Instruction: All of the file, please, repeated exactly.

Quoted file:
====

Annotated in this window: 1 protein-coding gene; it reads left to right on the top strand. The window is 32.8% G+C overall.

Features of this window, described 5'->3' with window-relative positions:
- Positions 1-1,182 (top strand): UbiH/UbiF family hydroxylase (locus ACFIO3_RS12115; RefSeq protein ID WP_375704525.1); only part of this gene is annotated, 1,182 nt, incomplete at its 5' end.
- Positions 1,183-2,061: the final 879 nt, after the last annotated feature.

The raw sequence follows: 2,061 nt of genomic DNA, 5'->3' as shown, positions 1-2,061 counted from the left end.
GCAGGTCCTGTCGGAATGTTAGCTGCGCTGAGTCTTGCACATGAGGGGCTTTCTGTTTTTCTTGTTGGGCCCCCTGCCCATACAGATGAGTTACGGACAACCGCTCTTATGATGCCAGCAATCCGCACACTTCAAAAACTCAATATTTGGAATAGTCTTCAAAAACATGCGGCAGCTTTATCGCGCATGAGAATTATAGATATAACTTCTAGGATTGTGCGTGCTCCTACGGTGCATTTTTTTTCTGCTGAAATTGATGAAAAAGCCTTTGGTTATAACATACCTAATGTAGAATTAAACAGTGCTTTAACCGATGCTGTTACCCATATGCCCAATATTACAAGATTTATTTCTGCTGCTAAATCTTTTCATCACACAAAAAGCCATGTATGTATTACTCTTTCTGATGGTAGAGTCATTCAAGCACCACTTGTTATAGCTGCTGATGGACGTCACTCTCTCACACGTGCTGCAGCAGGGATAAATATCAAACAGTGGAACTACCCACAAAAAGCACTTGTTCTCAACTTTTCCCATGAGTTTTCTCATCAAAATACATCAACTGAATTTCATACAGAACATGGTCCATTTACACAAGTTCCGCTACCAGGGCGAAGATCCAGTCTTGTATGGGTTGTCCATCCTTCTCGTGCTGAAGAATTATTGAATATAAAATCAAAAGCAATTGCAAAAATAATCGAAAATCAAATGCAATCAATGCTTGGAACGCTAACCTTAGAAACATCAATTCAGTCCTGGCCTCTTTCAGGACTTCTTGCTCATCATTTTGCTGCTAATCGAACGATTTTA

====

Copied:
Annotated in this window: 1 protein-coding gene; it reads left to right on the top strand. The window is 32.8% G+C overall.

Features of this window, described 5'->3' with window-relative positions:
- Positions 1-1,182 (top strand): UbiH/UbiF family hydroxylase (locus ACFIO3_RS12115; RefSeq protein ID WP_375704525.1); only part of this gene is annotated, 1,182 nt, incomplete at its 5' end.
- Positions 1,183-2,061: the final 879 nt, after the last annotated feature.

The raw sequence follows: 2,061 nt of genomic DNA, 5'->3' as shown, positions 1-2,061 counted from the left end.
GCAGGTCCTGTCGGAATGTTAGCTGCGCTGAGTCTTGCACATGAGGGGCTTTCTGTTTTTCTTGTTGGGCCCCCTGCCCATACAGATGAGTTACGGACAACCGCTCTTATGATGCCAGCAATCCGCACACTTCAAAAACTCAATATTTGGAATAGTCTTCAAAAACATGCGGCAGCTTTATCGCGCATGAGAATTATAGATATAACTTCTAGGATTGTGCGTGCTCCTACGGTGCATTTTTTTTCTGCTGAAATTGATGAAAAAGCCTTTGGTTATAACATACCTAATGTAGAATTAAACAGTGCTTTAACCGATGCTGTTACCCATATGCCCAATATTACAAGATTTATTTCTGCTGCTAAATCTTTTCATCACACAAAAAGCCATGTATGTATTACTCTTTCTGATGGTAGAGTCATTCAAGCACCACTTGTTATAGCTGCTGATGGACGTCACTCTCTCACACGTGCTGCAGCAGGGATAAATATCAAACAGTGGAACTACCCACAAAAAGCACTTGTTCTCAACTTTTCCCATGAGTTTTCTCATCAAAATACATCAACTGAATTTCATACAGAACATGGTCCATTTACACAAGTTCCGCTACCAGGGCGAAGATCCAGTCTTGTATGGGTTGTCCATCCTTCTCGTGCTGAAGAATTATTGAATATAAAATCAAAAGCAATTGCAAAAATAATCGAAAATCAAATGCAATCAATGCTTGGAACGCTAACCTTAGAAACATCAATTCAGTCCTGGCCTCTTTCAGGACTTCTTGCTCATCATTTTGCTGCTAATCGAACGATTTTA